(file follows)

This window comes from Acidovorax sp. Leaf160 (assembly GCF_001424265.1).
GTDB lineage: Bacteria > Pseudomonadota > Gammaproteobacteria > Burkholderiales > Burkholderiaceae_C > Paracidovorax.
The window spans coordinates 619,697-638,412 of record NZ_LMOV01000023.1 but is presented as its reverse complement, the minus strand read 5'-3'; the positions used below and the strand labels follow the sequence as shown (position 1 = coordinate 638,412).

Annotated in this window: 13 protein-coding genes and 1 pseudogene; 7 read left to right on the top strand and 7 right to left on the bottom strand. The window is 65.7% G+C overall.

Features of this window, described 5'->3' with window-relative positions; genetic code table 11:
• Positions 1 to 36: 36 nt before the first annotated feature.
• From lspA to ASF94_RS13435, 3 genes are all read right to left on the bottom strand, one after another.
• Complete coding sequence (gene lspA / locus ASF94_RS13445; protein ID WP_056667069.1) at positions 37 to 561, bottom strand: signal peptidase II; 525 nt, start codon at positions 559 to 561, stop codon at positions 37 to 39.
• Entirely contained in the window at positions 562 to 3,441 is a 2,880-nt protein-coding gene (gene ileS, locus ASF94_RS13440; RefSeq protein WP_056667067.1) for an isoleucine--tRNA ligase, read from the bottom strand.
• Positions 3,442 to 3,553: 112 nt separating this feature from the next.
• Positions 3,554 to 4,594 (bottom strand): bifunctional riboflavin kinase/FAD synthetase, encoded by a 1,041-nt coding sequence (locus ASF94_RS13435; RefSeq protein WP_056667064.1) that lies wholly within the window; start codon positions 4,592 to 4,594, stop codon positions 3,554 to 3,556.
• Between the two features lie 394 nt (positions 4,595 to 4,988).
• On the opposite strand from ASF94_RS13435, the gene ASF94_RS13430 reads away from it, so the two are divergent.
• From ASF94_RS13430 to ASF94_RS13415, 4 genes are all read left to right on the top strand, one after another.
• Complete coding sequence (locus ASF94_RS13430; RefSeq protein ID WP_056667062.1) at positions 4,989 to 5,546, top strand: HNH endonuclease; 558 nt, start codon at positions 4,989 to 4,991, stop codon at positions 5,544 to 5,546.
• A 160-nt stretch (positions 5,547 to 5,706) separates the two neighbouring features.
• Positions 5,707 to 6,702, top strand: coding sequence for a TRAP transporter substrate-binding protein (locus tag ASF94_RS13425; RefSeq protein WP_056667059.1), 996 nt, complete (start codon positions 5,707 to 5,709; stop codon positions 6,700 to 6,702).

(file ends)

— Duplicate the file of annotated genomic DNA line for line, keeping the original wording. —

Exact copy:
This window comes from Acidovorax sp. Leaf160 (assembly GCF_001424265.1).
GTDB lineage: Bacteria > Pseudomonadota > Gammaproteobacteria > Burkholderiales > Burkholderiaceae_C > Paracidovorax.
The window spans coordinates 619,697-638,412 of record NZ_LMOV01000023.1 but is presented as its reverse complement, the minus strand read 5'-3'; the positions used below and the strand labels follow the sequence as shown (position 1 = coordinate 638,412).

Annotated in this window: 13 protein-coding genes and 1 pseudogene; 7 read left to right on the top strand and 7 right to left on the bottom strand. The window is 65.7% G+C overall.

Features of this window, described 5'->3' with window-relative positions; genetic code table 11:
• Positions 1 to 36: 36 nt before the first annotated feature.
• From lspA to ASF94_RS13435, 3 genes are all read right to left on the bottom strand, one after another.
• Complete coding sequence (gene lspA / locus ASF94_RS13445; protein ID WP_056667069.1) at positions 37 to 561, bottom strand: signal peptidase II; 525 nt, start codon at positions 559 to 561, stop codon at positions 37 to 39.
• Entirely contained in the window at positions 562 to 3,441 is a 2,880-nt protein-coding gene (gene ileS, locus ASF94_RS13440; RefSeq protein WP_056667067.1) for an isoleucine--tRNA ligase, read from the bottom strand.
• Positions 3,442 to 3,553: 112 nt separating this feature from the next.
• Positions 3,554 to 4,594 (bottom strand): bifunctional riboflavin kinase/FAD synthetase, encoded by a 1,041-nt coding sequence (locus ASF94_RS13435; RefSeq protein WP_056667064.1) that lies wholly within the window; start codon positions 4,592 to 4,594, stop codon positions 3,554 to 3,556.
• Between the two features lie 394 nt (positions 4,595 to 4,988).
• On the opposite strand from ASF94_RS13435, the gene ASF94_RS13430 reads away from it, so the two are divergent.
• From ASF94_RS13430 to ASF94_RS13415, 4 genes are all read left to right on the top strand, one after another.
• Complete coding sequence (locus ASF94_RS13430; RefSeq protein ID WP_056667062.1) at positions 4,989 to 5,546, top strand: HNH endonuclease; 558 nt, start codon at positions 4,989 to 4,991, stop codon at positions 5,544 to 5,546.
• A 160-nt stretch (positions 5,547 to 5,706) separates the two neighbouring features.
• Positions 5,707 to 6,702, top strand: coding sequence for a TRAP transporter substrate-binding protein (locus tag ASF94_RS13425; RefSeq protein WP_056667059.1), 996 nt, complete (start codon positions 5,707 to 5,709; stop codon positions 6,700 to 6,702).